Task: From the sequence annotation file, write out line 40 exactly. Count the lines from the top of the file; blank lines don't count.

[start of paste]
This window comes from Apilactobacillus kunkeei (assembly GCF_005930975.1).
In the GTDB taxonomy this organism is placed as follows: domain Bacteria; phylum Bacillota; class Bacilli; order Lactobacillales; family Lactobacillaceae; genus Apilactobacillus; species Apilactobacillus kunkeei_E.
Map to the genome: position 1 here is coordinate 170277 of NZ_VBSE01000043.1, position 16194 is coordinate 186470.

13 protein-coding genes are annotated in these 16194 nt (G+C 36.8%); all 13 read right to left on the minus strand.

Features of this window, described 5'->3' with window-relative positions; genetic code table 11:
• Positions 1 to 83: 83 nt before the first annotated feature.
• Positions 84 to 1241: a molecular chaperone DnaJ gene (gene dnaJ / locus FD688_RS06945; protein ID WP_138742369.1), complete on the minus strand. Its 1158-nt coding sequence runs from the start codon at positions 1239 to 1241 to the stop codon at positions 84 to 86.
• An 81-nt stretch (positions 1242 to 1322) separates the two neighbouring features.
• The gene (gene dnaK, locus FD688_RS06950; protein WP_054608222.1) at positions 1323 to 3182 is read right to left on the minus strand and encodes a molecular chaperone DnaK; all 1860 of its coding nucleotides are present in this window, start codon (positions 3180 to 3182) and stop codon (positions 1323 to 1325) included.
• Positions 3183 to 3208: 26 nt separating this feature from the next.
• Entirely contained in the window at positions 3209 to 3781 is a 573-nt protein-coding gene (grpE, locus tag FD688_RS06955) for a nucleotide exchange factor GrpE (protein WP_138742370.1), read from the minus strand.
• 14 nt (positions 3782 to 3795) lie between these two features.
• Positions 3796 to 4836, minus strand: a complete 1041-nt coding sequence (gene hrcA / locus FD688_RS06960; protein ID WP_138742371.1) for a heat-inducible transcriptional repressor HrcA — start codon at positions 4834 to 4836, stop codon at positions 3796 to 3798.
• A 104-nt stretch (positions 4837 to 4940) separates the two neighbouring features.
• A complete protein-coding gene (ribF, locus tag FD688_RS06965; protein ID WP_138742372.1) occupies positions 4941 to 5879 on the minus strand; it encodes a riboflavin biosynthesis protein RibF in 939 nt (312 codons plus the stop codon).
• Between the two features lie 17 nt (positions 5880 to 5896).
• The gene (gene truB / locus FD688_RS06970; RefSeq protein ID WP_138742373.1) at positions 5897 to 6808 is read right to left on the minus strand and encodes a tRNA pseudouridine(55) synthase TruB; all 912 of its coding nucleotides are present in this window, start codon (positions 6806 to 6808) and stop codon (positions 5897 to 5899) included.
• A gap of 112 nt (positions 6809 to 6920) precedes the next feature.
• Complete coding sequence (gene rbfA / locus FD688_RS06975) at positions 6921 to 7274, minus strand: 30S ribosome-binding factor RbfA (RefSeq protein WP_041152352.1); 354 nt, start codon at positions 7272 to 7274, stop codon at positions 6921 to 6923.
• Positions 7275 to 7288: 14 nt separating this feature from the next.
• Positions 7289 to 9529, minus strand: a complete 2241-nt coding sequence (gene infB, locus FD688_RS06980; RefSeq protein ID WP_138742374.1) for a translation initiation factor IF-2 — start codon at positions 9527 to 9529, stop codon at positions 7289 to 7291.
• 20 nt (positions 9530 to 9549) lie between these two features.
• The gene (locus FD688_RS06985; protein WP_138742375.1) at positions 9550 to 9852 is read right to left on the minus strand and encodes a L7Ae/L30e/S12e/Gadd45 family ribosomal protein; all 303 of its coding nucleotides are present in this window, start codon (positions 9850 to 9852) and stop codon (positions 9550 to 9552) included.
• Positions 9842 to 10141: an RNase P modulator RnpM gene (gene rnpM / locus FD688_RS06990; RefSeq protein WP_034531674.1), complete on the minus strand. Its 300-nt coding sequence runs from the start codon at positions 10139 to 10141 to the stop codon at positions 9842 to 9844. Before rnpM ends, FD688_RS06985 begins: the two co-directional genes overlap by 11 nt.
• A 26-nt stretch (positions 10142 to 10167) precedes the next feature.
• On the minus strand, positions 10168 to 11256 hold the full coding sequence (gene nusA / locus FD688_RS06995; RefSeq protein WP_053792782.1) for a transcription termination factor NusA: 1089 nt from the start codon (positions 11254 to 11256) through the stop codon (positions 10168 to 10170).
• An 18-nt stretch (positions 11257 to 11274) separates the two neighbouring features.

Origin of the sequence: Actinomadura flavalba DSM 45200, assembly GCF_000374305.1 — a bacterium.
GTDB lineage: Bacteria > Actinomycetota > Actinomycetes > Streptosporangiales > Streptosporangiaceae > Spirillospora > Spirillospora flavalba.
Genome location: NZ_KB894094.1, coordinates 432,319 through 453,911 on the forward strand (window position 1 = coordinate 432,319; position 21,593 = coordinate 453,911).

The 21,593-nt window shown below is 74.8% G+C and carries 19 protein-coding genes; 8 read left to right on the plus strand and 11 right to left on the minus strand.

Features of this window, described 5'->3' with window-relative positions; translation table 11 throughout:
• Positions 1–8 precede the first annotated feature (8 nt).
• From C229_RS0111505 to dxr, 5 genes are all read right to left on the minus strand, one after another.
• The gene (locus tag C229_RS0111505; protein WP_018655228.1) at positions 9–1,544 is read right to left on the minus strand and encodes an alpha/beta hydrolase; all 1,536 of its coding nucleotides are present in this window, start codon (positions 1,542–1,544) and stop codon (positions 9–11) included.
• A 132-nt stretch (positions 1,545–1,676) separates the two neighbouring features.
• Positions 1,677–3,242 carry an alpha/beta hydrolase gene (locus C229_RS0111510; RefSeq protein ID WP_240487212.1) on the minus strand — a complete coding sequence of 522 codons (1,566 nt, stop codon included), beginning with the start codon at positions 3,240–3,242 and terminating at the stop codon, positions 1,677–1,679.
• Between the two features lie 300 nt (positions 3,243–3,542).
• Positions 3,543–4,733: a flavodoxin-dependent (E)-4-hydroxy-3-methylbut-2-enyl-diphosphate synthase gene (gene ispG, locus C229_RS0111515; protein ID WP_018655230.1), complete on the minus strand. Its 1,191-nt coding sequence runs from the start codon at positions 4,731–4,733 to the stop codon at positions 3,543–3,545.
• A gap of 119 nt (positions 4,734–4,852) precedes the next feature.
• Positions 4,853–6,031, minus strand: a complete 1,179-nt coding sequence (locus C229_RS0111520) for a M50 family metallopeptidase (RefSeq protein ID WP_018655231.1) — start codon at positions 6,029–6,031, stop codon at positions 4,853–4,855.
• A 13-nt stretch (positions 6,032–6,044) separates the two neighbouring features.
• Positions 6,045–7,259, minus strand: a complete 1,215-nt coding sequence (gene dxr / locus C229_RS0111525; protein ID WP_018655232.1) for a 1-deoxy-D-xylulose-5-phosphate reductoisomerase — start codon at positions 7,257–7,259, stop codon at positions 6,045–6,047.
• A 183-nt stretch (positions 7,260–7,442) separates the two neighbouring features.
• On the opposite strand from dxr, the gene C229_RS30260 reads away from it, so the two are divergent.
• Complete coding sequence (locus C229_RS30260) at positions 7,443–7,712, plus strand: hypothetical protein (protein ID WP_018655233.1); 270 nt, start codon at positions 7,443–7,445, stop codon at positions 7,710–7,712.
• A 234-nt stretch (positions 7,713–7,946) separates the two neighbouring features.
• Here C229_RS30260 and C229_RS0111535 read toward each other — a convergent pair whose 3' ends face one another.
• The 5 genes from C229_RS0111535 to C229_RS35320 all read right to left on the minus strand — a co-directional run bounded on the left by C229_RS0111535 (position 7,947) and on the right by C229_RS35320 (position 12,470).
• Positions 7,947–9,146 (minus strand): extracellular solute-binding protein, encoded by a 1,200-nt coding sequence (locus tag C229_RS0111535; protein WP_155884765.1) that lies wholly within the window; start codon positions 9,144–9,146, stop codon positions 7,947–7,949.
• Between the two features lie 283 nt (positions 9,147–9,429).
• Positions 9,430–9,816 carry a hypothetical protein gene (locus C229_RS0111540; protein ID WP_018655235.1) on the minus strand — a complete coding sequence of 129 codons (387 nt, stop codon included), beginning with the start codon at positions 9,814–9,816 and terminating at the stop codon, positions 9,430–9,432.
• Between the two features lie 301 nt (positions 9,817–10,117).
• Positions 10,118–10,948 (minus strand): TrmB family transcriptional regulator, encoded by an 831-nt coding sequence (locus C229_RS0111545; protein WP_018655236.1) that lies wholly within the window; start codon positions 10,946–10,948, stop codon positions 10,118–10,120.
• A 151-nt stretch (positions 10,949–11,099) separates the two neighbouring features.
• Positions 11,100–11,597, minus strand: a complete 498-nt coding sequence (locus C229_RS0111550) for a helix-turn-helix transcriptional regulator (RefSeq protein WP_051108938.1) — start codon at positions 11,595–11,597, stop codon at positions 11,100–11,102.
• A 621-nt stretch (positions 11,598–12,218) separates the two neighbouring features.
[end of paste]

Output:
• A gap of 119 nt (positions 4,734–4,852) precedes the next feature.